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Clinical and Ultrasound Sequelae of Nonvisualized Calf Veins on Duplex Ultrasound for Suspected Deep Vein Thrombosis

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Objectives.—Calf veins are not visualized in up to 40% of lower extremity venous duplex ultrasounds (DUS). Little is known about the clinical implications of nonvisualized calf veins. We sought to investigate the incidence of nonvisualized calf veins, rate of subsequent venous thromboembolism (VTE), and factors influencing successful visualization on subsequent DUS.

Methods.—We reviewed all patients who had DUS in 2012 at our institution who had nonvisualized calf veins, no deep vein thrombosis (DVT), and available follow-up. Demographics, Well's score, body mass index (BMI), indication for DUS, activity level, reason for nonvisualization, initial and subsequent DUS results, and subsequent occurrence of VTE were collected.

Results.—A total of 8,237 DUS were performed in 2012. Of these, 891 (10.8%) DUS in 717 patients had at least one nonvisualized calf vein. Seven hundred twenty-eight limbs (484 patients) had no DVT and had available follow-up and comprised the study population. The most common reasons for nonvisualization were edema (35.5%) and body habitus (31.8%). Twenty-two (4.5%) patients were subsequently identifi ed to have VTE; 9 limbs had only pulmonary emboli, 12 had only DVT, and 1 had both. Only length of stay in the hospital correlated with the development of VTE. One hundred forty-eight of the 484 patients had subsequent DUS at a median of 2.43 months; 45.3% of subsequent DUS successfully imaged the previously nonvisualized veins. Whole lower extremity swelling, single vein nonvisualization, and single limb nonvisualization at initial DUS were associated with successful visualization on subsequent DUS. Thirteen (8.8%) new DVT were seen on subsequent DUS, six were seen in calf veins that previously were not visualized, and seven were seen in either femoropopliteal veins or calf veins that previously were visualized and did not have thrombus.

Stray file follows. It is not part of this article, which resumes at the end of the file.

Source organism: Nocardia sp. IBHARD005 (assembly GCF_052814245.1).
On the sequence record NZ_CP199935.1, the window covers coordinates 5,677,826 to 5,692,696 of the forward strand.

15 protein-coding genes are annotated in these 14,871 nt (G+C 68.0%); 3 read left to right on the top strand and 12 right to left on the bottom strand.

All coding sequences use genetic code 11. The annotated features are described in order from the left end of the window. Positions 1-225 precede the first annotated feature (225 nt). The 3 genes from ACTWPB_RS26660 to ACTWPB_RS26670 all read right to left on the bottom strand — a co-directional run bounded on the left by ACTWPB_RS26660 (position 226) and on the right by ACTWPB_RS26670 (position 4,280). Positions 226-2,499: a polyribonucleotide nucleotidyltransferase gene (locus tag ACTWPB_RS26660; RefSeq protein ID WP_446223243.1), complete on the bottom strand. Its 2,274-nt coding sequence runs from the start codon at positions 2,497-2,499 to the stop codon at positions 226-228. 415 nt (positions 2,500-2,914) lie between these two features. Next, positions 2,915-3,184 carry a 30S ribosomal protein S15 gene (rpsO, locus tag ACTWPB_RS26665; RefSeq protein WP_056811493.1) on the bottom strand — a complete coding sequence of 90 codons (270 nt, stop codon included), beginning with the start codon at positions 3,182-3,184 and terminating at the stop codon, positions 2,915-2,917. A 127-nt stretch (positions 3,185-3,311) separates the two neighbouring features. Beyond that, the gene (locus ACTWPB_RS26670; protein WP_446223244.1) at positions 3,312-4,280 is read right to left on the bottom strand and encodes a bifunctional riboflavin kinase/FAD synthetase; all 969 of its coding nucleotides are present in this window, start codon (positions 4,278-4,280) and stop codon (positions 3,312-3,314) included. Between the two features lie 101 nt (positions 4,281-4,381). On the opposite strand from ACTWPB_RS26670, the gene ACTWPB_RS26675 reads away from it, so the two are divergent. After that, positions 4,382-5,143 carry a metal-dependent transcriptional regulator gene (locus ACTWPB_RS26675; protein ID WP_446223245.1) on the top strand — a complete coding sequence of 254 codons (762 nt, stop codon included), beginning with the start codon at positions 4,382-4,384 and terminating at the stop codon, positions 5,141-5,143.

Conclusions.—Non-visualized calf veins are common in DUS. Almost half of patients with nonvisualized veins on initial DUS had successful visualization on subsequent DUS. Whole lower extremity swelling, single vein nonvisualization, and single limb nonvisualization at initial DUS were associated with successful visualization on subsequent DUS. In all, 4.1% of patients with nonvisualized veins on initial DUS go on to develop VTE and 8.8% of patients who have subsequent DUS are found to have DVT. When initial DUS is unable to visualize calf veins, selective repeat DUS may be useful to identify either new or initially unseen DVT.
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Document Type: Research Article

Publication date: March 1, 2016

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